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Rebuilding the City of Ceramic: A New Project for the Sèvres Museum
March 1 at 6 pm
Zoom / 38 West 86th Street, Lecture Hall

This lecture by Charlotte Vignon will unveil current plans for a major renovation of the Sèvres Museum, which will both transform its displays and highlight its historical and physical links to the Sèvres Porcelain Manufactory. At its beginning, the museum was considered  a technical resource, a conservatory of materials and techniques intended to inspire craftsmen and artists working at the prestigious French manufactory by providing them with varied examples of ceramic from many periods and places. Now a true national treasure, Sèvres seeks to contribute to the world of tomorrow by balancing today’s quest for instantaneity and start-ups with a new art of living that affirms the values of artistic creativity, scientific experimentation, and cultural diversity.

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“It is, Indeed, a Sister’s Form”: Black Feminist Pictorial/Poetic Imperatives in an Abolitionist Friendship Album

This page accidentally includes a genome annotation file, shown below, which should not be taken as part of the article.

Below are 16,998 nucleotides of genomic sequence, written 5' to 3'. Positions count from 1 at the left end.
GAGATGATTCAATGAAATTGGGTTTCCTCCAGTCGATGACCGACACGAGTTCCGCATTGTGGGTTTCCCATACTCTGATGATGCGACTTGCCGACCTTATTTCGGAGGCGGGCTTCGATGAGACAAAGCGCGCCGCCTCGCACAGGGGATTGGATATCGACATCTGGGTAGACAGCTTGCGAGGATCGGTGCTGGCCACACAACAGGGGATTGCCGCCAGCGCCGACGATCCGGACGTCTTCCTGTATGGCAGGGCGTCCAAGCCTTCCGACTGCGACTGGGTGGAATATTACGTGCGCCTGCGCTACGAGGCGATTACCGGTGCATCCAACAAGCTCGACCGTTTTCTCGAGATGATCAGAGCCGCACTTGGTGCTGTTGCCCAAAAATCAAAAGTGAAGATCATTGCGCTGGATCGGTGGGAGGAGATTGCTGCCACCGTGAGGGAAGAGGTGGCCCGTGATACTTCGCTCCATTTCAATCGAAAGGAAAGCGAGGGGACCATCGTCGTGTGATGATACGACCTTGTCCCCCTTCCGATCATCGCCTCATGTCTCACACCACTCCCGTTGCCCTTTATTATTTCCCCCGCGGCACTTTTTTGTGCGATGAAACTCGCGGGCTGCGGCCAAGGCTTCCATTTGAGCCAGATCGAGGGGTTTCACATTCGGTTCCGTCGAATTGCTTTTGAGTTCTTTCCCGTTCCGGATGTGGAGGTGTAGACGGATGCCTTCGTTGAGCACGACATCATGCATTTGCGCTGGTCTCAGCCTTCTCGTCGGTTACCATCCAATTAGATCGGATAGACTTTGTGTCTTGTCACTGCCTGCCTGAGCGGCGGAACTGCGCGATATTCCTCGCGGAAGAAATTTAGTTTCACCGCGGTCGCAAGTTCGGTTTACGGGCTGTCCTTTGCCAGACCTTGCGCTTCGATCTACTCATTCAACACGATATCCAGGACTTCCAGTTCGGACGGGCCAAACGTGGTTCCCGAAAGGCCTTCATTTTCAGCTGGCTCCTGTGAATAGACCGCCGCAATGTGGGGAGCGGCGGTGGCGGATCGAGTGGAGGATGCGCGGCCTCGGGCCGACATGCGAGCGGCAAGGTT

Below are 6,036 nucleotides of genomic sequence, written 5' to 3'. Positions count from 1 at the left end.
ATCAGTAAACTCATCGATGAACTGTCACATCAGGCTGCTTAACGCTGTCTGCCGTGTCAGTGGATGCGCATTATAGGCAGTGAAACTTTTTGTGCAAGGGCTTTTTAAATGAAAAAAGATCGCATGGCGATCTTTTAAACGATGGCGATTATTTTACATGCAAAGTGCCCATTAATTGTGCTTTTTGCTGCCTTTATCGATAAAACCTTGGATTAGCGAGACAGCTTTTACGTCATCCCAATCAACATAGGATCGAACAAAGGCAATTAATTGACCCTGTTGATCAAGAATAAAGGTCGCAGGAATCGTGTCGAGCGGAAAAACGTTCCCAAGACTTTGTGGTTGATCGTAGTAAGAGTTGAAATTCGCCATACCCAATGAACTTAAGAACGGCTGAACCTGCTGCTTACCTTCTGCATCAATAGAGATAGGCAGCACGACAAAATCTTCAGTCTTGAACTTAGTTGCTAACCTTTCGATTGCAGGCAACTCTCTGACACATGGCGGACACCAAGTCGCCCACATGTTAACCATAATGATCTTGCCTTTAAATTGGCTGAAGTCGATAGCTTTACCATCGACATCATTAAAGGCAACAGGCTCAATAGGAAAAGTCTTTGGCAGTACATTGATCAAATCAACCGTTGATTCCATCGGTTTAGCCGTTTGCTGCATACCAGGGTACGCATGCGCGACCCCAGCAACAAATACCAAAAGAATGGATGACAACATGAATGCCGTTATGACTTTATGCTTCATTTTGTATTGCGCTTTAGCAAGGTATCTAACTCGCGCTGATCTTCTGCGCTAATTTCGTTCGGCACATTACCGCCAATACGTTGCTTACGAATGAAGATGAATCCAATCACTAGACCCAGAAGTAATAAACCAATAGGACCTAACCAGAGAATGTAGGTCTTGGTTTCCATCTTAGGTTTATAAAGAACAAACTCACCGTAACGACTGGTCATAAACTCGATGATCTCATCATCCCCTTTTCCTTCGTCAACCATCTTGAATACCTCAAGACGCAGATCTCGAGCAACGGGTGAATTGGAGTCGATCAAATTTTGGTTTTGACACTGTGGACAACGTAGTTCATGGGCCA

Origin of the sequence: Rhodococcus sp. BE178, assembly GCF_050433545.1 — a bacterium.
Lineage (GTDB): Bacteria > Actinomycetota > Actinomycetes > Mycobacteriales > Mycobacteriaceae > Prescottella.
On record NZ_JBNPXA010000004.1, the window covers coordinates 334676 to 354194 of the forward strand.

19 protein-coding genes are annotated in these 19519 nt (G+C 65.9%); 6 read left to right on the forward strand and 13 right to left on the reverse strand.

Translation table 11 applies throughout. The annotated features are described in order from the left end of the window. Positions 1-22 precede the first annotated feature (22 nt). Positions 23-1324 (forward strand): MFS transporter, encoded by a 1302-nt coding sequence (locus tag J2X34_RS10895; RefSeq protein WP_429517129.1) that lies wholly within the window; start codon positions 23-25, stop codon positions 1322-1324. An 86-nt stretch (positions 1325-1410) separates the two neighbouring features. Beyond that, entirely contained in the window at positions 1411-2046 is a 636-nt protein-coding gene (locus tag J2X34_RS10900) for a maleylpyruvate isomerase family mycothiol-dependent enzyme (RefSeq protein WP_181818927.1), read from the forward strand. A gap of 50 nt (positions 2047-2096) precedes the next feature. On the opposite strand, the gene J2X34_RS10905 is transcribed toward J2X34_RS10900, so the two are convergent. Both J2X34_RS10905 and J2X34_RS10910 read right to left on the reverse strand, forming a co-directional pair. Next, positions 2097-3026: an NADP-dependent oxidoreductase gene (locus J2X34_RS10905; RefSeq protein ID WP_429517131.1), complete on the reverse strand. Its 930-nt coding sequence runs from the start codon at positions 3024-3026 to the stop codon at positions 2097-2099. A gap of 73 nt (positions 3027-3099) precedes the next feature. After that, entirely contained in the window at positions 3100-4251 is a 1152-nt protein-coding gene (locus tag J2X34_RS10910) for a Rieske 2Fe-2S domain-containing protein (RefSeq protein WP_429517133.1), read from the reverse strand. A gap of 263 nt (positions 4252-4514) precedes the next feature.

March 2 at 12:15 pm

Around 1837, Sarah Mapps Douglass, a prominent member of Philadelphia’s free Black elite, painted a lovely watercolor of a floral bouquet in the friendship album of Elizabeth Smith, a white abolitionist teenager with whom she taught Sunday school. The paintings and drawings made by Black women in nineteenth-century friendship albums represent the earliest signed artworks by African American women, and Elizabeth Smith’s album offers two of the most compelling examples: this work by Douglass and a stunning “remix” of abolitionist emblem and verse by Sarah Forten. Mia L. Bagneris examines how both artists created sophisticated pictorial-poetic texts that wed word and image to extraordinary effect, radically transforming popular discourses of genteel femininity and hackneyed antislavery tropes.

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Supported by the John D. and Catherine T. MacArthur Foundation.

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